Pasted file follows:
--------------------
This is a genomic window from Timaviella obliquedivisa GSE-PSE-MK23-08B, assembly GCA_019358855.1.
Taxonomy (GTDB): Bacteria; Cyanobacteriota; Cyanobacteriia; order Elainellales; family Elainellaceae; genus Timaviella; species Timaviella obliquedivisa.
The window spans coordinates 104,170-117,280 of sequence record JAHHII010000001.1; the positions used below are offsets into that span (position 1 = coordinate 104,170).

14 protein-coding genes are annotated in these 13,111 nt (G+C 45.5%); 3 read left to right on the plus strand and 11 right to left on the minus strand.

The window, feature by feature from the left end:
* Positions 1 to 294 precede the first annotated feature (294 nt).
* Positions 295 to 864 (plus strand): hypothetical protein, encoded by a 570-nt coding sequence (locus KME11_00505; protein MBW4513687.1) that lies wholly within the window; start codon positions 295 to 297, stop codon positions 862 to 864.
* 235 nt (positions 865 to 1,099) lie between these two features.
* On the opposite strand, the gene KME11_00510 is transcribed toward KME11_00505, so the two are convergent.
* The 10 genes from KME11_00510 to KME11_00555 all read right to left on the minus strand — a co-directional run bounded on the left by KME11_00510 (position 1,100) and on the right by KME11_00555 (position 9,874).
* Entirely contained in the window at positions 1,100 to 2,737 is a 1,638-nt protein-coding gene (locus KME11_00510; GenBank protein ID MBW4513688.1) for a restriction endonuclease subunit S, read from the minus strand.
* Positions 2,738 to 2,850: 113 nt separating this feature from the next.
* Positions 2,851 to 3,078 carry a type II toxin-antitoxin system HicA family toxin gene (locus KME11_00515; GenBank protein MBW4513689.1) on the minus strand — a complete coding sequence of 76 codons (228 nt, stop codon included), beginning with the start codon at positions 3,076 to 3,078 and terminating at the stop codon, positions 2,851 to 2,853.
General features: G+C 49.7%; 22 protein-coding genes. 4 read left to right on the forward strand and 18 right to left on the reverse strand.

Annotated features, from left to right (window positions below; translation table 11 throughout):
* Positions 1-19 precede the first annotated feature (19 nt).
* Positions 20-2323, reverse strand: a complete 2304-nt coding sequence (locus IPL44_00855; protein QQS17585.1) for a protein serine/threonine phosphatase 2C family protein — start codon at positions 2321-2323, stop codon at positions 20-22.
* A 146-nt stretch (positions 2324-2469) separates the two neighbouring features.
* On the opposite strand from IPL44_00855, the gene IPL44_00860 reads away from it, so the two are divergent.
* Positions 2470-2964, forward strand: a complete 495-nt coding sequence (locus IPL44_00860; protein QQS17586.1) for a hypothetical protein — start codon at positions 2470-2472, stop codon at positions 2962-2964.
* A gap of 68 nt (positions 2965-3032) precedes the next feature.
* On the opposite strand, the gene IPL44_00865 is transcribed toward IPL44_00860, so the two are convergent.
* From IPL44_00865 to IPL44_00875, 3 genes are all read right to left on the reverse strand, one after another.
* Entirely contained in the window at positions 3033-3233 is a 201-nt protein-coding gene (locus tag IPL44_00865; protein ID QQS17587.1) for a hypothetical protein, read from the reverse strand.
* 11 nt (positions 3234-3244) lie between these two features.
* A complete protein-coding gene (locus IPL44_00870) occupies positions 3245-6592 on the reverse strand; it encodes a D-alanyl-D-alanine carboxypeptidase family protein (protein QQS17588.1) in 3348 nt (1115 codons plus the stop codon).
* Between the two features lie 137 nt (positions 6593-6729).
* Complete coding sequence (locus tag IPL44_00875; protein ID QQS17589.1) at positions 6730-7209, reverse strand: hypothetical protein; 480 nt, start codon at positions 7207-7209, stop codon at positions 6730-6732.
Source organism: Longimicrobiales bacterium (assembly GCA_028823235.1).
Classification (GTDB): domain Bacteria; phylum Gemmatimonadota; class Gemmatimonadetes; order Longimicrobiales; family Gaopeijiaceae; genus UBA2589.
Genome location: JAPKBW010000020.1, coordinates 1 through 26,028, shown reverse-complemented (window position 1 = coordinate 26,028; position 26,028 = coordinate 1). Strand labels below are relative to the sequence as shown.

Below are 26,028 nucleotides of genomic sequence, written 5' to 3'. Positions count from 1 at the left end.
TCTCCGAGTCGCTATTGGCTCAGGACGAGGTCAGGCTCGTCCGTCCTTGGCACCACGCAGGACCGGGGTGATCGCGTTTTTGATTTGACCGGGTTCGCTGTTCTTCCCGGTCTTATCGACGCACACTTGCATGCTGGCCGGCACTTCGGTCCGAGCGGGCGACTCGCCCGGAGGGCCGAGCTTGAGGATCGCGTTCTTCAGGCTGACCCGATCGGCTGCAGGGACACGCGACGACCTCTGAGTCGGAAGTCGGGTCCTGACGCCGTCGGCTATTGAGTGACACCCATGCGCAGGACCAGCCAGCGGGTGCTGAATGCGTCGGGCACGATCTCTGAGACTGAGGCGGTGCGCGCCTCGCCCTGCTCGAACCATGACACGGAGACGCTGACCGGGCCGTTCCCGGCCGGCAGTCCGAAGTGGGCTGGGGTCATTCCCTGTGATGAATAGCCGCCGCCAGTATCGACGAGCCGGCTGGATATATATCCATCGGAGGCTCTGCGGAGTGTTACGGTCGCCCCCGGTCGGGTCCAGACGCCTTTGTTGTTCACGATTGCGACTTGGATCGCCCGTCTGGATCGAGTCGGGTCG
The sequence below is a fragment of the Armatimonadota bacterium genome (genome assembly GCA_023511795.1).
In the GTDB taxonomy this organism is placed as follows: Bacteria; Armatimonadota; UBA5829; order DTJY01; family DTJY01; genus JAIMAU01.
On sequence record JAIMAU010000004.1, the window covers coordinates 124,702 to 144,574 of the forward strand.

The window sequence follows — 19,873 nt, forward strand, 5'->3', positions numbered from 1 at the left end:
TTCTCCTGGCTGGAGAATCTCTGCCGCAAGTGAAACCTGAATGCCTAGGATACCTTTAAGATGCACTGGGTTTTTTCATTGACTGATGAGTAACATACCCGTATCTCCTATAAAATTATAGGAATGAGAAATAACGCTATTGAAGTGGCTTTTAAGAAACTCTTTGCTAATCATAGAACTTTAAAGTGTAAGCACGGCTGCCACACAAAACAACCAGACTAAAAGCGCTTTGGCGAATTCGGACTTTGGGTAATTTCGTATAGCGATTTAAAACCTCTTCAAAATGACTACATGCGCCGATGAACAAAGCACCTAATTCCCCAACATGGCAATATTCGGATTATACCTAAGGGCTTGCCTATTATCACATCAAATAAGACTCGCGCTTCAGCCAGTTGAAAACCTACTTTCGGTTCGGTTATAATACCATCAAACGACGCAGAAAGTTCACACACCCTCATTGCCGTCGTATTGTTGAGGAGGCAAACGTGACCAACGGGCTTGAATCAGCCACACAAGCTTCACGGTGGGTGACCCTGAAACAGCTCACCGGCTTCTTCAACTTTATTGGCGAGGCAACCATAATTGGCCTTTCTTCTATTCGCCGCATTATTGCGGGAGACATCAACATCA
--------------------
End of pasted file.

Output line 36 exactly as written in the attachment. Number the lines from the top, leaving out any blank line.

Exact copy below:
On sequence record JAIMAU010000004.1, the window covers coordinates 124,702 to 144,574 of the forward strand.